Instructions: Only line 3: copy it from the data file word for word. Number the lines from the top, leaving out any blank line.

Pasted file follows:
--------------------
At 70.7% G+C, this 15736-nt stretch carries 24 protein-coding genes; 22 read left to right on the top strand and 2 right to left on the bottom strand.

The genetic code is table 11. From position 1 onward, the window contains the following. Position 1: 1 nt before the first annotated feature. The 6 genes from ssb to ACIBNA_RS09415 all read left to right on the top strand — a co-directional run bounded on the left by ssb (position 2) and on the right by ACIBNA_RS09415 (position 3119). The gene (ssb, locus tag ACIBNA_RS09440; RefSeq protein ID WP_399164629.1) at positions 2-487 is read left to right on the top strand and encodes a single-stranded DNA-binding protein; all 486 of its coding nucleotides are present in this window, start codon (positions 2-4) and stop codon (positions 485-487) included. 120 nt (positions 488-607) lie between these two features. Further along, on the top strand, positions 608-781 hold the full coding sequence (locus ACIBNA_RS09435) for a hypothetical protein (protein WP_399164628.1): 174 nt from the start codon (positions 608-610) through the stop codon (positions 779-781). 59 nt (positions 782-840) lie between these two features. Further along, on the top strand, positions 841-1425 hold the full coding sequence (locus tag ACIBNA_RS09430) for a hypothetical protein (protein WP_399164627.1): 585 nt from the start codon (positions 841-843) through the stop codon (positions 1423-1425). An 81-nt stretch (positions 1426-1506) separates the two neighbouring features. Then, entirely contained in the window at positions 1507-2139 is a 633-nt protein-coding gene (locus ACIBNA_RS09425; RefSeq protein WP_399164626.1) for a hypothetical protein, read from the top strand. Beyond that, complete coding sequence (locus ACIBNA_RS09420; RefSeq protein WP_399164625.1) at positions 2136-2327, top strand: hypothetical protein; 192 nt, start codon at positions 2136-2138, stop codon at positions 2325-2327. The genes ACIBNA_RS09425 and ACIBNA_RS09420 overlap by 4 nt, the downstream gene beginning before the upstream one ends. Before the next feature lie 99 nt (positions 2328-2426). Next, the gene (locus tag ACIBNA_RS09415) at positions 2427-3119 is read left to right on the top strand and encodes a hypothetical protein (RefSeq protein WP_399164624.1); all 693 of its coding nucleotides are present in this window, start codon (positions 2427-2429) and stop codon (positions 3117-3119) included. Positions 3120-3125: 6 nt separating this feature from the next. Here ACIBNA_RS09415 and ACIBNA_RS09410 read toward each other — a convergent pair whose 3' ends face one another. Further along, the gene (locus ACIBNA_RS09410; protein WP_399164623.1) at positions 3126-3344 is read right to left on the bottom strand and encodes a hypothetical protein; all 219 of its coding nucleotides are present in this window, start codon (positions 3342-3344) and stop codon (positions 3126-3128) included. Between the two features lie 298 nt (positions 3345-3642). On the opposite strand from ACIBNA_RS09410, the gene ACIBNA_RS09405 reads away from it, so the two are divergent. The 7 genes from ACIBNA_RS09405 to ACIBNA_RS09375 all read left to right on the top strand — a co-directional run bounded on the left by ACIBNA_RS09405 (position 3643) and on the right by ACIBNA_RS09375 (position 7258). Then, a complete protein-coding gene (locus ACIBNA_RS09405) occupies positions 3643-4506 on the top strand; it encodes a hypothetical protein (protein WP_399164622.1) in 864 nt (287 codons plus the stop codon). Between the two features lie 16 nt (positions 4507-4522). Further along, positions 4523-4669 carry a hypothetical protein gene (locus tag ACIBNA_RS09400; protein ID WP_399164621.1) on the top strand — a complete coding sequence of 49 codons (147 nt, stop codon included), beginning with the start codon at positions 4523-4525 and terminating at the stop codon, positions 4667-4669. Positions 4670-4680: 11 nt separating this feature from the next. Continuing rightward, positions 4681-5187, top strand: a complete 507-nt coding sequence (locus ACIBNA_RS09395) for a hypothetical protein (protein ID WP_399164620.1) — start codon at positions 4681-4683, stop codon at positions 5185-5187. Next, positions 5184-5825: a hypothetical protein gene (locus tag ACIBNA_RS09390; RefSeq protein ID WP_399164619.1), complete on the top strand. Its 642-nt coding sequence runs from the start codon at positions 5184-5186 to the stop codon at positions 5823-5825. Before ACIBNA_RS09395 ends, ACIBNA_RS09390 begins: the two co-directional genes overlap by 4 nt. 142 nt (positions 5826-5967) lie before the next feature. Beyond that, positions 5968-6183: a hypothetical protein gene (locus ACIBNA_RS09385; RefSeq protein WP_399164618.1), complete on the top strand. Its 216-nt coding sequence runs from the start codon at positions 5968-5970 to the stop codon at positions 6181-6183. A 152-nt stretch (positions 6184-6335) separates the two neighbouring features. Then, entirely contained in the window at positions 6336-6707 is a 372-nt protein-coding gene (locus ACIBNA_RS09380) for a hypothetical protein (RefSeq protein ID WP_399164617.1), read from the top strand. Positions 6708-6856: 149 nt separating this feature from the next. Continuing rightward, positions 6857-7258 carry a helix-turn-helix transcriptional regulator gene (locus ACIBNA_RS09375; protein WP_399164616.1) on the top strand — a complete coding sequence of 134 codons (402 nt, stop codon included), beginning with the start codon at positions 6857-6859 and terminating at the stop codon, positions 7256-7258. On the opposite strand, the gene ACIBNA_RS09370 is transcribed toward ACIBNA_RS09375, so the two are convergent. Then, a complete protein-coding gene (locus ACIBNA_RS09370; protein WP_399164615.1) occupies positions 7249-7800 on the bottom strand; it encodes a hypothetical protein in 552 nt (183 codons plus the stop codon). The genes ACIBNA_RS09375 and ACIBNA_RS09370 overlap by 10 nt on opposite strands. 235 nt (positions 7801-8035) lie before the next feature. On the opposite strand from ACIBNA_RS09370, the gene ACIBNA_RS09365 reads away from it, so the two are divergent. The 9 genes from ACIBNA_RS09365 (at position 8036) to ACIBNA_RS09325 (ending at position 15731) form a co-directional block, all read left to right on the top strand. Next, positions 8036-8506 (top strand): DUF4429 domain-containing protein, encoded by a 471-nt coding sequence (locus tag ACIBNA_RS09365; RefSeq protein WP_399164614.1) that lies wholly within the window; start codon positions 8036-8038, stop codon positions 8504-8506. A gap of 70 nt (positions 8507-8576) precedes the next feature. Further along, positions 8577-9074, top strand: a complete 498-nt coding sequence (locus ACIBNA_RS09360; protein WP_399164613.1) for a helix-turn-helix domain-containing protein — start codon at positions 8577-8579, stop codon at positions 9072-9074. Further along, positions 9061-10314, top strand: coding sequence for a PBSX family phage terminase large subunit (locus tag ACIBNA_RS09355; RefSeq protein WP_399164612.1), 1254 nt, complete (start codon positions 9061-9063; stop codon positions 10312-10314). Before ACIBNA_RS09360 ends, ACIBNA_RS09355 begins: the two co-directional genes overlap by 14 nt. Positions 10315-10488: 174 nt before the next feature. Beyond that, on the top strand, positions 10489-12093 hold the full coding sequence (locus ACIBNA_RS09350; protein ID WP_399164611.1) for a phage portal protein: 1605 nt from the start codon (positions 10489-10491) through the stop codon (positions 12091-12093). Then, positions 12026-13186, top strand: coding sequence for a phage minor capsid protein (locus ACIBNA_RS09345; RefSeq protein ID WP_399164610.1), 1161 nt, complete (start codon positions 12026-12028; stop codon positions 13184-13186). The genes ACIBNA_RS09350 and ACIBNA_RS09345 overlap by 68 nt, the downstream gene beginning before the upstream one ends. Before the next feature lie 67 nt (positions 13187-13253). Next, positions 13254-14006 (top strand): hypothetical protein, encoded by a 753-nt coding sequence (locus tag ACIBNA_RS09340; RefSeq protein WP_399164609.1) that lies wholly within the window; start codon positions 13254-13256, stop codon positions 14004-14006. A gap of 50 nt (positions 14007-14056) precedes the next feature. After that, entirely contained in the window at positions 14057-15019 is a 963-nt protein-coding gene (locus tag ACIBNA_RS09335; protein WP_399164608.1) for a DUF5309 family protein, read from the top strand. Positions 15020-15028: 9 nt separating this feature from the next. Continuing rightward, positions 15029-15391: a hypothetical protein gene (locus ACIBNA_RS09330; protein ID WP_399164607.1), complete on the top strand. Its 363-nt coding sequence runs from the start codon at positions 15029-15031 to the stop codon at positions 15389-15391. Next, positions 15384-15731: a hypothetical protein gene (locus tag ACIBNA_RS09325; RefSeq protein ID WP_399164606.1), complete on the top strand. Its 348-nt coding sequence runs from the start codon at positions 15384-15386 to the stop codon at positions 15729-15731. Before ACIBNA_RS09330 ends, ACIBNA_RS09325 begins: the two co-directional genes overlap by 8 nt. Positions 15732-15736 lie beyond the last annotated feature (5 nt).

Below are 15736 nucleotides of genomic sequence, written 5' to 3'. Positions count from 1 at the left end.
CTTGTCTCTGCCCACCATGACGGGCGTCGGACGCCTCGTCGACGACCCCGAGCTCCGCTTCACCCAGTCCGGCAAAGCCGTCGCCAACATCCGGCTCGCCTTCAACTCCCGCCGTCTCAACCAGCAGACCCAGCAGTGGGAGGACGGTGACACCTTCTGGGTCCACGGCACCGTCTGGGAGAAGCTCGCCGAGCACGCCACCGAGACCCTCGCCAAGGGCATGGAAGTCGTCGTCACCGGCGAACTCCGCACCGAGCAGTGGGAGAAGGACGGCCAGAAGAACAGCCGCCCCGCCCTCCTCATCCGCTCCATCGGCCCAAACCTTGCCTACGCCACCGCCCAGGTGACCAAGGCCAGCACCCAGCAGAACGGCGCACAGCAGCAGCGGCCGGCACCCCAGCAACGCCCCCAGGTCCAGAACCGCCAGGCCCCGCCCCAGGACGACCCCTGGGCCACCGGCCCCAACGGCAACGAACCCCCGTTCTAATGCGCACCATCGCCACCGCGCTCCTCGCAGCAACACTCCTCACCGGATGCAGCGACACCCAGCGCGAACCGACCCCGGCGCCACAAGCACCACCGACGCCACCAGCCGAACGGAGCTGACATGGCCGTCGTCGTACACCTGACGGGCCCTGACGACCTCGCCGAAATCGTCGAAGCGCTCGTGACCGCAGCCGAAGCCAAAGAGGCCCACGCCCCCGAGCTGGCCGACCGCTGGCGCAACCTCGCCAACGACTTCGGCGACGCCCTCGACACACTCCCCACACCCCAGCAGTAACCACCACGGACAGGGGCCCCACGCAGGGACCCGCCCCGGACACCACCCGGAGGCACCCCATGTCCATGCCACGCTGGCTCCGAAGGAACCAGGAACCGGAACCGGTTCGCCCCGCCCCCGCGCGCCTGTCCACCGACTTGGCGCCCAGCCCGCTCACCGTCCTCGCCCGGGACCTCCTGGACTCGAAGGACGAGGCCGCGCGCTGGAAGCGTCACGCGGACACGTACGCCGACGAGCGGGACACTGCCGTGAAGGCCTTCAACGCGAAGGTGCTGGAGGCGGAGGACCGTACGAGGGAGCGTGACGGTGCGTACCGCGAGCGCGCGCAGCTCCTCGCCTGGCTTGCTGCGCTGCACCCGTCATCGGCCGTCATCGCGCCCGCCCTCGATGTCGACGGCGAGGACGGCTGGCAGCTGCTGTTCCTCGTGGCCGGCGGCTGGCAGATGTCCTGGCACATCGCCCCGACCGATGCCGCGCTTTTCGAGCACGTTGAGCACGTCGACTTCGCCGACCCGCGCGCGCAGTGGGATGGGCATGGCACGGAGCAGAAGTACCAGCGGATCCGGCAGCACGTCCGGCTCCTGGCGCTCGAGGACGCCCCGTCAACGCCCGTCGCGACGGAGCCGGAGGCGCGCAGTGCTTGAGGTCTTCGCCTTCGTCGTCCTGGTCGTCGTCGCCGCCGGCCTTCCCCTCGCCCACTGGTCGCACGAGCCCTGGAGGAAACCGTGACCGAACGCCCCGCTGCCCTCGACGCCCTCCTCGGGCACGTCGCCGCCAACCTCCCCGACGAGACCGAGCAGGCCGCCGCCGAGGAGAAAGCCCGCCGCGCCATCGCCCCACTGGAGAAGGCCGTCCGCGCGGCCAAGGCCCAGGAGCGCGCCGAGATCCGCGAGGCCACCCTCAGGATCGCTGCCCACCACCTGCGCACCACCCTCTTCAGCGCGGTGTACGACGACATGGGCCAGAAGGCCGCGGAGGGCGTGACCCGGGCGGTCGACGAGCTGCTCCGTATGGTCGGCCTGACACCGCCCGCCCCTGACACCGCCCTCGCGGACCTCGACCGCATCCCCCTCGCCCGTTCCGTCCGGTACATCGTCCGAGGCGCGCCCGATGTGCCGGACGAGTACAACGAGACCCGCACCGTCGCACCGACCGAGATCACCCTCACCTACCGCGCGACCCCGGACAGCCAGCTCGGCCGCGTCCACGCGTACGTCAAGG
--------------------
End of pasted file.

Below are 15736 nucleotides of genomic sequence, written 5' to 3'. Positions count from 1 at the left end.